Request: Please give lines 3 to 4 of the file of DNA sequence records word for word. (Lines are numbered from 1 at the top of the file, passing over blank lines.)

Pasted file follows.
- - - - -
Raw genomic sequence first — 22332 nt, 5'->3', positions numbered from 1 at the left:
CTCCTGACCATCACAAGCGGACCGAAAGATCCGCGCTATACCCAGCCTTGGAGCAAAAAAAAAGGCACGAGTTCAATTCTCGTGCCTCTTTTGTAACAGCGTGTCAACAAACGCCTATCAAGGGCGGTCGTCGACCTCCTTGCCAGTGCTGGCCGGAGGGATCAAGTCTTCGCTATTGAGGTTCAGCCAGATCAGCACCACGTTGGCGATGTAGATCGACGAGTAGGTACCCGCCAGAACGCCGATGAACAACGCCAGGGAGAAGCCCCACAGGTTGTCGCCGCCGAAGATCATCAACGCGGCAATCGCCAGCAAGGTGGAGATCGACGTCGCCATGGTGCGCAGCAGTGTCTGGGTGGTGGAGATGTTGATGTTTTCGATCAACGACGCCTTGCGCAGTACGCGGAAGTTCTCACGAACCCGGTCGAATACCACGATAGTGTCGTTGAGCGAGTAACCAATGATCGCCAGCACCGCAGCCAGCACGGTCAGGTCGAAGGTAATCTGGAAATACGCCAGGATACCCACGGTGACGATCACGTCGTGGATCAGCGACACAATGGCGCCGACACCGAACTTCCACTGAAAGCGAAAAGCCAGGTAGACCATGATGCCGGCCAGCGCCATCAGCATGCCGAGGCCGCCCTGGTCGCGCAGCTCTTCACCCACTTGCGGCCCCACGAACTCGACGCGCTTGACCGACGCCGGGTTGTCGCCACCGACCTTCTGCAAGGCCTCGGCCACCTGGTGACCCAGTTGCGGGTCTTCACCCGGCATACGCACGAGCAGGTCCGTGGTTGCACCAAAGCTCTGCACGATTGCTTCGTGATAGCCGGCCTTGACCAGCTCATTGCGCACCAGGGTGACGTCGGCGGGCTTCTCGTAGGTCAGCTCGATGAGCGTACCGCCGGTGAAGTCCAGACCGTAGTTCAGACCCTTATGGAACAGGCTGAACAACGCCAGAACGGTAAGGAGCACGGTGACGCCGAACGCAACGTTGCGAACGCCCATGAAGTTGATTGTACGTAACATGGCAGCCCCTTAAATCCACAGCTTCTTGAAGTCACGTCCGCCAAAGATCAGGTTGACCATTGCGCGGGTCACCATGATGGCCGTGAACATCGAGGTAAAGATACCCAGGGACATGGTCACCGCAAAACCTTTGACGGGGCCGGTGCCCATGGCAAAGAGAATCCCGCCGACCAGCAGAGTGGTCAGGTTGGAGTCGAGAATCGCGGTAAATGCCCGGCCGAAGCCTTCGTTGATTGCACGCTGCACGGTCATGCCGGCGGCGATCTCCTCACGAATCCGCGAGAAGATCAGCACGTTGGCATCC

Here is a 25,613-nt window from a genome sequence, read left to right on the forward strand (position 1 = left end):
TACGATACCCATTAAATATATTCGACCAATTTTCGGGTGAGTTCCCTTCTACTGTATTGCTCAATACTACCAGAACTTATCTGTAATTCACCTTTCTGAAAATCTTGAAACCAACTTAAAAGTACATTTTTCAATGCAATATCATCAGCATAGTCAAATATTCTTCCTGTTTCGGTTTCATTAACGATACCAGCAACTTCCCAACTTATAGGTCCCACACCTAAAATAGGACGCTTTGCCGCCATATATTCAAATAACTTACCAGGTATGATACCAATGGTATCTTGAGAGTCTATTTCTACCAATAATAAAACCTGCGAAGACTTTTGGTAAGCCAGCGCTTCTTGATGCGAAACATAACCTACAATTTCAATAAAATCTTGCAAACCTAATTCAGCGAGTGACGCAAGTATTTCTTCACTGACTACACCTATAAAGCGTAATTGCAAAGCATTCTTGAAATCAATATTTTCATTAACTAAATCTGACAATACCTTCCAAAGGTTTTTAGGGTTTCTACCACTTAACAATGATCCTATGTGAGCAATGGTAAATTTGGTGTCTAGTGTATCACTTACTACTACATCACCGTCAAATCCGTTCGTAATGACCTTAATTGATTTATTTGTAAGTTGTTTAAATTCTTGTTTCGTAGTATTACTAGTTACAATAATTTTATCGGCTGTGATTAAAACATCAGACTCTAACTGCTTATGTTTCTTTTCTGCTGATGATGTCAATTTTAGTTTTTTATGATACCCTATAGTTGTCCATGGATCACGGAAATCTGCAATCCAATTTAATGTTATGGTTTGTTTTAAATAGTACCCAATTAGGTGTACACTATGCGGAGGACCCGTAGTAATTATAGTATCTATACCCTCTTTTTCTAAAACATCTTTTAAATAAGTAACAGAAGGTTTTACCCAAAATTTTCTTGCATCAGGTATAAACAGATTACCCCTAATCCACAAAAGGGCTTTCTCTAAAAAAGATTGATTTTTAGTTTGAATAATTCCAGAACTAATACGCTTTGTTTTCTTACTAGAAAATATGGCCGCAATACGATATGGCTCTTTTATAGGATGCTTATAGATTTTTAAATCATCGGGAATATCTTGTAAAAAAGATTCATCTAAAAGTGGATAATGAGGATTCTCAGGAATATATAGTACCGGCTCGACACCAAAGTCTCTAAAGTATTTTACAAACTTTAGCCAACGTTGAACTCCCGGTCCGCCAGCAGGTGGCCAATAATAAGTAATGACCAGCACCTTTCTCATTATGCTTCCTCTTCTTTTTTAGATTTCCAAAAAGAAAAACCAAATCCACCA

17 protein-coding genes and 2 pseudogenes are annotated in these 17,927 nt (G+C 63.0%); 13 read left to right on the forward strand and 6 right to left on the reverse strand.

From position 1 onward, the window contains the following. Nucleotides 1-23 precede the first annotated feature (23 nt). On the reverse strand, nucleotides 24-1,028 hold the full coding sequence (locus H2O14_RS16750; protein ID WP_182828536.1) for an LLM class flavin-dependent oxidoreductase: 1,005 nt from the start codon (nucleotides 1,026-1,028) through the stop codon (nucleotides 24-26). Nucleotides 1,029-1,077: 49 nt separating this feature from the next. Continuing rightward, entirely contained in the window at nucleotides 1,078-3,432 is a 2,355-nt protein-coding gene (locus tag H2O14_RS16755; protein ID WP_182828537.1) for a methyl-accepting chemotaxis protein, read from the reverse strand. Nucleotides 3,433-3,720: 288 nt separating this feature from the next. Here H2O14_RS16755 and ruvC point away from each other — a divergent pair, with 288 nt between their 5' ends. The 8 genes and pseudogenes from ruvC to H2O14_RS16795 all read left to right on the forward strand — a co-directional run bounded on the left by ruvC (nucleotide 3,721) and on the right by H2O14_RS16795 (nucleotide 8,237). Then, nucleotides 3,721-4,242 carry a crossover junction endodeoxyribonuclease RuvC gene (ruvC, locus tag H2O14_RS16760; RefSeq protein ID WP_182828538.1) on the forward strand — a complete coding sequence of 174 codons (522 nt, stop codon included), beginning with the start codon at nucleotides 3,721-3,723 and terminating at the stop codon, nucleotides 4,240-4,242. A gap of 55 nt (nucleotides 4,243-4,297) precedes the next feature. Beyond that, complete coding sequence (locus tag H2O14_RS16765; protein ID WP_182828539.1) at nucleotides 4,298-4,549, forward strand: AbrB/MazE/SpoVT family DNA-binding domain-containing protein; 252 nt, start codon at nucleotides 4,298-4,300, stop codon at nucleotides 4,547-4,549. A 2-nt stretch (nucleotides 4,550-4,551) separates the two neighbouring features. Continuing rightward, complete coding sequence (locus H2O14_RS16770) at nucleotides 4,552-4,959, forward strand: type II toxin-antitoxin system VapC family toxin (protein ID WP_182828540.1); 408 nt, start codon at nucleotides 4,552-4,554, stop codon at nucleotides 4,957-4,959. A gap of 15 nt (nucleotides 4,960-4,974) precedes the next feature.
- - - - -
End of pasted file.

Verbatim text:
Here is a 25,613-nt window from a genome sequence, read left to right on the forward strand (position 1 = left end):
TACGATACCCATTAAATATATTCGACCAATTTTCGGGTGAGTTCCCTTCTACTGTATTGCTCAATACTACCAGAACTTATCTGTAATTCACCTTTCTGAAAATCTTGAAACCAACTTAAAAGTACATTTTTCAATGCAATATCATCAGCATAGTCAAATATTCTTCCTGTTTCGGTTTCATTAACGATACCAGCAACTTCCCAACTTATAGGTCCCACACCTAAAATAGGACGCTTTGCCGCCATATATTCAAATAACTTACCAGGTATGATACCAATGGTATCTTGAGAGTCTATTTCTACCAATAATAAAACCTGCGAAGACTTTTGGTAAGCCAGCGCTTCTTGATGCGAAACATAACCTACAATTTCAATAAAATCTTGCAAACCTAATTCAGCGAGTGACGCAAGTATTTCTTCACTGACTACACCTATAAAGCGTAATTGCAAAGCATTCTTGAAATCAATATTTTCATTAACTAAATCTGACAATACCTTCCAAAGGTTTTTAGGGTTTCTACCACTTAACAATGATCCTATGTGAGCAATGGTAAATTTGGTGTCTAGTGTATCACTTACTACTACATCACCGTCAAATCCGTTCGTAATGACCTTAATTGATTTATTTGTAAGTTGTTTAAATTCTTGTTTCGTAGTATTACTAGTTACAATAATTTTATCGGCTGTGATTAAAACATCAGACTCTAACTGCTTATGTTTCTTTTCTGCTGATGATGTCAATTTTAGTTTTTTATGATACCCTATAGTTGTCCATGGATCACGGAAATCTGCAATCCAATTTAATGTTATGGTTTGTTTTAAATAGTACCCAATTAGGTGTACACTATGCGGAGGACCCGTAGTAATTATAGTATCTATACCCTCTTTTTCTAAAACATCTTTTAAATAAGTAACAGAAGGTTTTACCCAAAATTTTCTTGCATCAGGTATAAACAGATTACCCCTAATCCACAAAAGGGCTTTCTCTAAAAAAGATTGATTTTTAGTTTGAATAATTCCAGAACTAATACGCTTTGTTTTCTTACTAGAAAATATGGCCGCAATACGATATGGCTCTTTTATAGGATGCTTATAGATTTTTAAATCATCGGGAATATCTTGTAAAAAAGATTCATCTAAAAGTGGATAATGAGGATTCTCAGGAATATATAGTACCGGCTCGACACCAAAGTCTCTAAAGTATTTTACAAACTTTAGCCAACGTTGAACTCCCGGTCCGCCAGCAGGTGGCCAATAATAAGTAATGACCAGCACCTTTCTCATTATGCTTCCTCTTCTTTTTTAGATTTCCAAAAAGAAAAACCAAATCCACCA